Indiana Primary: Late, But Not Least Democratic presidential candidates are spending big money and time in Indiana for the primary season for the first time since 1968. Voter registration has skyrocketed ahead of the May 6 contest.
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Indiana Primary: Late, But Not Least

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Indiana Primary: Late, But Not Least

Indiana Primary: Late, But Not Least

Indiana Primary: Late, But Not Least

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Democratic presidential candidates are spending big money and time in Indiana for the primary season for the first time since 1968. Voter registration has skyrocketed ahead of the May 6 contest.

MICHELE NORRIS, Host:

Two weeks after Pennsylvania votes, it's time for Indiana and North Carolina. Those primaries are scheduled for May 6. For Indiana, it's the first time in 40 years that a primary could have a real impact on the national contest. In 1968, Indiana was Robert F. Kennedy's first victory of the year.

From member station WFIU, Adam Ragusea reports that Indiana is buzzing.

ADAM RAGUSEA: Since the Democratic presidential campaign started showing up in Indiana a few weeks ago, the candidates and their surrogates have demonstrated that they know a few things about this usually insignificant primary state. They know which sport people around here seem to like most.

(SOUNDBITE OF APPLAUSE)

BARACK OBAMA: Some of you might know I'm a total basketball fanatic.

(SOUNDBITE OF SONG "SMALL TOWN")

RAGUSEA: They know John Mellencamp lives here, somewhere. "Small town" seems to get played at least twice at every rally. And if there's one thing that the candidates really want to show they know about Indiana, it's the local (unintelligible).

HILLARY CLINTON: Do we have some Hoosiers for Hillary in the crowd?

(SOUNDBITE OF CHEERING)

RAGUSEA: It's been 40 years since the political world focused its attention on the Indiana primary. Back in 1968, the candidates included Senators Robert Kennedy and Eugene McCarthy, as well as the state's own governor, Roger Brannigan, running as a stand-in for President Lyndon Johnson who had dropped out of the race.

Since then, it's been a long cold, lonely winter. But with neither Barack Obama nor Hillary Clinton able to put away their rival, the possibility that Indiana might actually see a presidential candidate, much less help choose one, has exploded into reality.

In recent weeks, at dozens of campaign events in high school gyms with lousy sound systems, Indiana's sudden and unexpected relevance has been celebrated almost as a spiritual epiphany.

BARON HILL: Like Moses, Indiana for 40 years has been wandering in the wilderness, but not anymore.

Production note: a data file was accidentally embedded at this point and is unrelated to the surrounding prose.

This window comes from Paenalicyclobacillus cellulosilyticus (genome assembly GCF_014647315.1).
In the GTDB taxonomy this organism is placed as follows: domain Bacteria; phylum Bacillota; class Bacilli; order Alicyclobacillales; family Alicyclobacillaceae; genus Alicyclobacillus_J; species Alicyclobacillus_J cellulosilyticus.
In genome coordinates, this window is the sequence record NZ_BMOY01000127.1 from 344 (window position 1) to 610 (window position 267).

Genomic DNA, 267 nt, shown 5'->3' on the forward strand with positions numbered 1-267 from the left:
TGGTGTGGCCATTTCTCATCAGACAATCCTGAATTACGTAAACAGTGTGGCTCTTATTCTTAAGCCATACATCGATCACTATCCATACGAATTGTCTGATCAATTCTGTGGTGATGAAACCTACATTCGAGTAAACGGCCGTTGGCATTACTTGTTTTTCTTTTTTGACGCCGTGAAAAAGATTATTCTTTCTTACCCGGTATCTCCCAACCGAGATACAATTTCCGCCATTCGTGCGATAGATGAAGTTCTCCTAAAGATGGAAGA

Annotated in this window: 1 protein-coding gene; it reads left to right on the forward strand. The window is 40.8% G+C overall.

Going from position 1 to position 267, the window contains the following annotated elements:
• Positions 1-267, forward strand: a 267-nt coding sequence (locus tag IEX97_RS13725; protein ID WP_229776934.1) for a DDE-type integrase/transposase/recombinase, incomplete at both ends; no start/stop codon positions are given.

(SOUNDBITE OF CHEERING)

RAGUSEA: That was Indiana Congressman Baron Hill at an Obama rally in Columbus, Indiana. Back in January, he was one of a gaggle of politicians wondering aloud whether Indiana should join the migration of states attempting to move up the primary calendar, it didn't, and now it's in the spotlight.

Hoosier Democrat's relished the sense of control they now feel. Indiana has 72 pledged delegates at stake on May 6th. North Carolina also votes on that day making it the biggest remaining delegate prize after Pennsylvania. And voters are registering in record numbers.

TODD ROKITA: Since four years ago, the State of Indiana is up about 655,000 registrations. And as of January 1st of this year, we're up a 160,000.

RAGUSEA: Indiana's secretary of state Todd Rokita says he is delighted that the contest is bringing new people into the process, but the workload for his office has been daunting.

ROKITA: I've gotten reports and talked to counties that have worked through the weekends, one or two counties who have been on 24-hour-a-day shifts to deal with this load. And it's also putting a stress on our electronic systems even, but I welcome it. This is good. And if some folks have to work a little bit extra, so be it, that's what we're here for.

RASUGEA: Helping to push Indiana into the limelight is the fact that Clinton and Obama seemed evenly matched here. As elsewhere, Clinton is strong among blue-collar voters, while Obama dominates in the northwestern corner of the state in the Chicago media market where 20 percent of Hoosiers live.

To them, the Illinois senator is practically a native son. But the rest of Indiana's population is gathered in mostly small to medium-sized cities and towns evenly dispersed across the terrain. That spells bus tours, diner stops, retail politics - the kind of campaigning a small town boy can really get into.

For NPR News, I'm Adam Ragusea in Bloomington, Indiana.

NORRIS: You're listening to ALL THINGS CONSIDERED from NPR News.

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